Somewhere out there in the endless ocean, a lone man sails a small schooner across the great blue, cut off from his life before, isolated out there and eventually tested to the limits of both physical endurance and internal turmoil. The film is JC Chandor’s All Is Lost, and the man is Robert Redford. Using a hypnotic, minimalist and very ‘need to know’ approach as far as the audience is concerned, the story unfolds in what feels like real time, patiently and dutifully showing us a man who is lost, both literally and metaphorically, in the loneliest environment a human could find themselves in. Redford weathers storms, breaches in his boat’s hull, pesky birds, the baking sun, dehydration, desperation and the ever present threat of his death out there. Worse still is the prospect that no one would know if he did die, his story would never be told save to us who are a dimension away through the tv screen, and that’s a haunting atmosphere for any film. Very little, if anything, is revealed about Redford’s character or why he’s out there, except a few vague passages read from a journal in which we get the sense that he very much meant to be alone, and blames himself for a life that must seem eons away to him by now. What is real for him, and for us, is the fact that his boat is damaged, no help is coming and the elements are hammering him at every turn. It’s a survival story, but a very immersive one, which is why I keep mentioning us as the audience. The best way to watch this is with as few people as possible, perhaps even alone, lights out and on a quiet, deeply still night that allows one to absorb, process and reflect on this man’s journey. Then it’s allowed to affect the viewer at full capacity. Powerful stuff.

-Nate Hill

Hugh Hudson’s My Life So Far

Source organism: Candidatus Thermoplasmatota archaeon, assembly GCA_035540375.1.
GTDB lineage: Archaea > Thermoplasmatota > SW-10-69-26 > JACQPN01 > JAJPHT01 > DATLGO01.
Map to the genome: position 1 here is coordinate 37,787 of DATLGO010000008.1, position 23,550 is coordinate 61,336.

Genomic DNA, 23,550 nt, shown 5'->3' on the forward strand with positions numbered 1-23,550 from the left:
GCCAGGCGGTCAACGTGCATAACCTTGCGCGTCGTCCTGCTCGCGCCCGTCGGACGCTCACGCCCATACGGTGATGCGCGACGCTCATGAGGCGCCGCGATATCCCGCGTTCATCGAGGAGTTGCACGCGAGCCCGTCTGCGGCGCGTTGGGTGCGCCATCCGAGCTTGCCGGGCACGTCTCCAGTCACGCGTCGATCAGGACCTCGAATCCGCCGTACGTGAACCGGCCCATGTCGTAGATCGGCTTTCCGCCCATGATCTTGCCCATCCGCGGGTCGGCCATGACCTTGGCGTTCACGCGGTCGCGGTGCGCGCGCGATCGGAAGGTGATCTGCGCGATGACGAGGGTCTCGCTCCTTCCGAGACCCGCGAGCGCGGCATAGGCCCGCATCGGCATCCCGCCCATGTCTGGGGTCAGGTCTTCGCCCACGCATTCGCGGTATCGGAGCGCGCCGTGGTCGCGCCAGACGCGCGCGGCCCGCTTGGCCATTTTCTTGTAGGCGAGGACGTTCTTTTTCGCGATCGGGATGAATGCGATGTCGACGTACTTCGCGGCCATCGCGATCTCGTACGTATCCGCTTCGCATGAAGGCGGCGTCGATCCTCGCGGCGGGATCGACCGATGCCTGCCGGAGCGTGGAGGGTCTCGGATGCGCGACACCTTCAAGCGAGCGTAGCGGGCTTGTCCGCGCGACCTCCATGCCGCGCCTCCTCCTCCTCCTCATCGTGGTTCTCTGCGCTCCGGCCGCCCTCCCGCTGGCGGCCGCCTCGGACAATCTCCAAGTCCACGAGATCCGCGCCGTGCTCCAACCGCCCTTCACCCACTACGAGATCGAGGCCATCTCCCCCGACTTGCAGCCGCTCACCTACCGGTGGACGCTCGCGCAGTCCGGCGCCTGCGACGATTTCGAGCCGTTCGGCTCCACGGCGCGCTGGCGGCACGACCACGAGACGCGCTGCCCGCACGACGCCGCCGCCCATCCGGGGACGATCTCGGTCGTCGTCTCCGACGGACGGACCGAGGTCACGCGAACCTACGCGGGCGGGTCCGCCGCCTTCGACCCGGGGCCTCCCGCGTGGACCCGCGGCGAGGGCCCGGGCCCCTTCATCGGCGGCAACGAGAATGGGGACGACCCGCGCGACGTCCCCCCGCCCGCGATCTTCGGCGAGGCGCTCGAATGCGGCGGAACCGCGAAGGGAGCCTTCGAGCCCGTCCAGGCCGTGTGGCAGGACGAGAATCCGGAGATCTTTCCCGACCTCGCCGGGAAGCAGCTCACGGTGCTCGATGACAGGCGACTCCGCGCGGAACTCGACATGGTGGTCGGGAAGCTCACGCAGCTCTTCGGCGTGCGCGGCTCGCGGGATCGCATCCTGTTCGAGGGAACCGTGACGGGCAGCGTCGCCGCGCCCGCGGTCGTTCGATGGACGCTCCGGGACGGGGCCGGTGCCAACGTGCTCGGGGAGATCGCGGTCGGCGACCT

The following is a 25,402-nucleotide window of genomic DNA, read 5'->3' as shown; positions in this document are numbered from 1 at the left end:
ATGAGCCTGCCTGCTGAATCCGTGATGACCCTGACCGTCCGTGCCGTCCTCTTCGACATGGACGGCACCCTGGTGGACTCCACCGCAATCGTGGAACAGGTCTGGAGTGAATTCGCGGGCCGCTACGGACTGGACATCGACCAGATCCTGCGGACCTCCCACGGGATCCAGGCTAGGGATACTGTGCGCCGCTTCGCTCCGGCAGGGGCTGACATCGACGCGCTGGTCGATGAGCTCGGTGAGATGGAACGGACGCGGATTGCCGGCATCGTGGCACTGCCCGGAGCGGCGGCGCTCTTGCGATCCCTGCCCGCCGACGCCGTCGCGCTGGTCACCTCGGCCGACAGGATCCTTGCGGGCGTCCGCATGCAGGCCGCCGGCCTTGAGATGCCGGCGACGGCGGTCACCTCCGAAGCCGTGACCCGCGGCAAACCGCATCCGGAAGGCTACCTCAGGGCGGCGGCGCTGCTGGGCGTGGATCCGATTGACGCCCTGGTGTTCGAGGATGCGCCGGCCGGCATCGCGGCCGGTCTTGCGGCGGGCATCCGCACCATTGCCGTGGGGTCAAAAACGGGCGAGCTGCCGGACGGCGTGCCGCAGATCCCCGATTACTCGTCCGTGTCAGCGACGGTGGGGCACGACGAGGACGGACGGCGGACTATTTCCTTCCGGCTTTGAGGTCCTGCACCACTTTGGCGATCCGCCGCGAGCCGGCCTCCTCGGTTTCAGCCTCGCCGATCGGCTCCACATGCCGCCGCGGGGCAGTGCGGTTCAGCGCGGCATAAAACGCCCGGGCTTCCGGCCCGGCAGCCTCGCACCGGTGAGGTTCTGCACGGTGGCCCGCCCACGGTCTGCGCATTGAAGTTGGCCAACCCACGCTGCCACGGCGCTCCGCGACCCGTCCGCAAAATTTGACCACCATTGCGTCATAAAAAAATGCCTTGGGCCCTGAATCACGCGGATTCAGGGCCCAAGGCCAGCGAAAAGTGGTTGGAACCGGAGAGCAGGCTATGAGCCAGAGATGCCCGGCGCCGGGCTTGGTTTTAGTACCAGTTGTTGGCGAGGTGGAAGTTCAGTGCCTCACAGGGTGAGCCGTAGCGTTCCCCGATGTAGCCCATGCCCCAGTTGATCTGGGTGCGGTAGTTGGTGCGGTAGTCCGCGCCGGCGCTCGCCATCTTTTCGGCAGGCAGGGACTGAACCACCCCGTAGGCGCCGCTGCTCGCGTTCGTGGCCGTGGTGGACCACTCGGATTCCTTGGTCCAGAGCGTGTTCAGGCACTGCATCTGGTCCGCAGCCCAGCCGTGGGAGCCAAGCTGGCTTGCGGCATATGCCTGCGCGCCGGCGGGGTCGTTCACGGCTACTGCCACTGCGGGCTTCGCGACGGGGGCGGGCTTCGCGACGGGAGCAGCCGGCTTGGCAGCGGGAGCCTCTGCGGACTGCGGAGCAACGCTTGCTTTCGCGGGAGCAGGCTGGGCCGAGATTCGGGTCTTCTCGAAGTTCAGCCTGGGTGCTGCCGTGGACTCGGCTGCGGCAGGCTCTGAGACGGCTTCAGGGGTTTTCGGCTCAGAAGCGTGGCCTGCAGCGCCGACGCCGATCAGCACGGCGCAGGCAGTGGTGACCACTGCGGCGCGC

I love Colin Firth very much as an actor, I think there’s a wealth of intensity and charisma behind that befuddled, cute British persona, and I love how in recent years he’s branched off and started trying out all sorts of roles and genres he hasn’t done yet, he’s really underrated in terms of versatility. I also love delving back into the last few decades with actors and perhaps finding hidden gems I never thought of or didn’t notice before. (Every time someone calls me out on being lost in my phone or texting some girl it’s usually because I’m just intently perusing an actor’s IMDb for titles I’ve missed). Hugh Hudson’s My Life So Far is one such gem, a lovely, charming piece based on the memoir of Dennis Forman, a man who grew up in a great manor in the Scottish highlands, surrounded by friends, family and nestled in that calm period between World War One and two, where life seemed idyllic. Young Fraser (Robert Norman) lives an eclectic life out there that’s the perfect setting for a poignant memoir. His loving father (Firth) strives to be a strong disciplinarian but has a tender heart and a playful disposition, his mother (Mary Elizabeth Mastrantonio, gorgeous as ever) is the same. The conflict arises with the arrival of a beautiful distant relative (Kelly MacDonald) who gets everyone a little hot and bothered and awakens the first hints of sexual desire in Fraser. The grandparents hover in and out of their lives too, played by Rosemary Harris and a gruff, hilarious and compassionate Malcolm McDowell. Life gets topsy turvy in all sorts of ways, especially when an aviator from royal descent (Tchecky Karyo) crash lands his plane directly on their property and immediately tries to woo MacDonald. It’s one of those slice of life comedy dramas that doesn’t strive to say something lofty about the big picture of humanity or plumb for subtext beneath, but simply exists to enjoy as the recalling of one person’s life, or rather a piece of it. A lovely one.